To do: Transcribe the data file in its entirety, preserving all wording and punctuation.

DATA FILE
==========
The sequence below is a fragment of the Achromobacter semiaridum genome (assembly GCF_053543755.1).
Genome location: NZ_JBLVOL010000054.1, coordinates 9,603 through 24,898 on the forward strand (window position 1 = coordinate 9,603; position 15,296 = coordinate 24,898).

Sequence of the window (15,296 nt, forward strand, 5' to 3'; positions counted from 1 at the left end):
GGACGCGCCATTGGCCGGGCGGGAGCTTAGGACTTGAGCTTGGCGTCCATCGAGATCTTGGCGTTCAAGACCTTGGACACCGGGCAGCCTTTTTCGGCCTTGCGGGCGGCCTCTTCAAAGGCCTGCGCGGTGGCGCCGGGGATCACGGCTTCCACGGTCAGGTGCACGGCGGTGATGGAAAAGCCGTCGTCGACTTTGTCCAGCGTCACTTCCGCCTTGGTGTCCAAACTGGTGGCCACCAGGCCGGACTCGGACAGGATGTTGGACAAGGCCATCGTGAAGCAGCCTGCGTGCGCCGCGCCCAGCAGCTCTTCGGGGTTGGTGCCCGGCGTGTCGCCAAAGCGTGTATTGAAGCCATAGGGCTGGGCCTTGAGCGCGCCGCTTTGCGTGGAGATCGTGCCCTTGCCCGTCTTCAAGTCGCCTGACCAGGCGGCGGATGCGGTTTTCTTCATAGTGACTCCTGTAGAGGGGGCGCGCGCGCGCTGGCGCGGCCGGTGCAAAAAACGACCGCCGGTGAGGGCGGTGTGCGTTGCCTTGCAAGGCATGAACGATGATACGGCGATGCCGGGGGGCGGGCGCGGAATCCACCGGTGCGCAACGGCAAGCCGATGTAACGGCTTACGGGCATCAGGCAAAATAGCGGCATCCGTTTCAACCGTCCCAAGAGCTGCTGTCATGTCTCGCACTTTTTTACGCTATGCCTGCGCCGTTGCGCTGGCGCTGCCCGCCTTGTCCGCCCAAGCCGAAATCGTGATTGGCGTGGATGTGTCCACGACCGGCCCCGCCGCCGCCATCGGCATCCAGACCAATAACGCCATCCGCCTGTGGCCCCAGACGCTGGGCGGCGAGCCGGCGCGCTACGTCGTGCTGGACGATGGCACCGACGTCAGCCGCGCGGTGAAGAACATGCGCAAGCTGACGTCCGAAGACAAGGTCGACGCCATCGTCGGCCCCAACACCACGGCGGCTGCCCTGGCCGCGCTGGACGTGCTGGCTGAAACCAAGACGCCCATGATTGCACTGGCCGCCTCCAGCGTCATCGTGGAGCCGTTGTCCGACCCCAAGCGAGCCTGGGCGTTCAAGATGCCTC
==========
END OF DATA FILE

The sequence below is a fragment of the Achromobacter semiaridum genome (assembly GCF_053543755.1).
Genome location: NZ_JBLVOL010000054.1, coordinates 9,603 through 24,898 on the forward strand (window position 1 = coordinate 9,603; position 15,296 = coordinate 24,898).

Sequence of the window (15,296 nt, forward strand, 5' to 3'; positions counted from 1 at the left end):
GGACGCGCCATTGGCCGGGCGGGAGCTTAGGACTTGAGCTTGGCGTCCATCGAGATCTTGGCGTTCAAGACCTTGGACACCGGGCAGCCTTTTTCGGCCTTGCGGGCGGCCTCTTCAAAGGCCTGCGCGGTGGCGCCGGGGATCACGGCTTCCACGGTCAGGTGCACGGCGGTGATGGAAAAGCCGTCGTCGACTTTGTCCAGCGTCACTTCCGCCTTGGTGTCCAAACTGGTGGCCACCAGGCCGGACTCGGACAGGATGTTGGACAAGGCCATCGTGAAGCAGCCTGCGTGCGCCGCGCCCAGCAGCTCTTCGGGGTTGGTGCCCGGCGTGTCGCCAAAGCGTGTATTGAAGCCATAGGGCTGGGCCTTGAGCGCGCCGCTTTGCGTGGAGATCGTGCCCTTGCCCGTCTTCAAGTCGCCTGACCAGGCGGCGGATGCGGTTTTCTTCATAGTGACTCCTGTAGAGGGGGCGCGCGCGCGCTGGCGCGGCCGGTGCAAAAAACGACCGCCGGTGAGGGCGGTGTGCGTTGCCTTGCAAGGCATGAACGATGATACGGCGATGCCGGGGGGCGGGCGCGGAATCCACCGGTGCGCAACGGCAAGCCGATGTAACGGCTTACGGGCATCAGGCAAAATAGCGGCATCCGTTTCAACCGTCCCAAGAGCTGCTGTCATGTCTCGCACTTTTTTACGCTATGCCTGCGCCGTTGCGCTGGCGCTGCCCGCCTTGTCCGCCCAAGCCGAAATCGTGATTGGCGTGGATGTGTCCACGACCGGCCCCGCCGCCGCCATCGGCATCCAGACCAATAACGCCATCCGCCTGTGGCCCCAGACGCTGGGCGGCGAGCCGGCGCGCTACGTCGTGCTGGACGATGGCACCGACGTCAGCCGCGCGGTGAAGAACATGCGCAAGCTGACGTCCGAAGACAAGGTCGACGCCATCGTCGGCCCCAACACCACGGCGGCTGCCCTGGCCGCGCTGGACGTGCTGGCTGAAACCAAGACGCCCATGATTGCACTGGCCGCCTCCAGCGTCATCGTGGAGCCGTTGTCCGACCCCAAGCGAGCCTGGGCGTTCAAGATGCCTC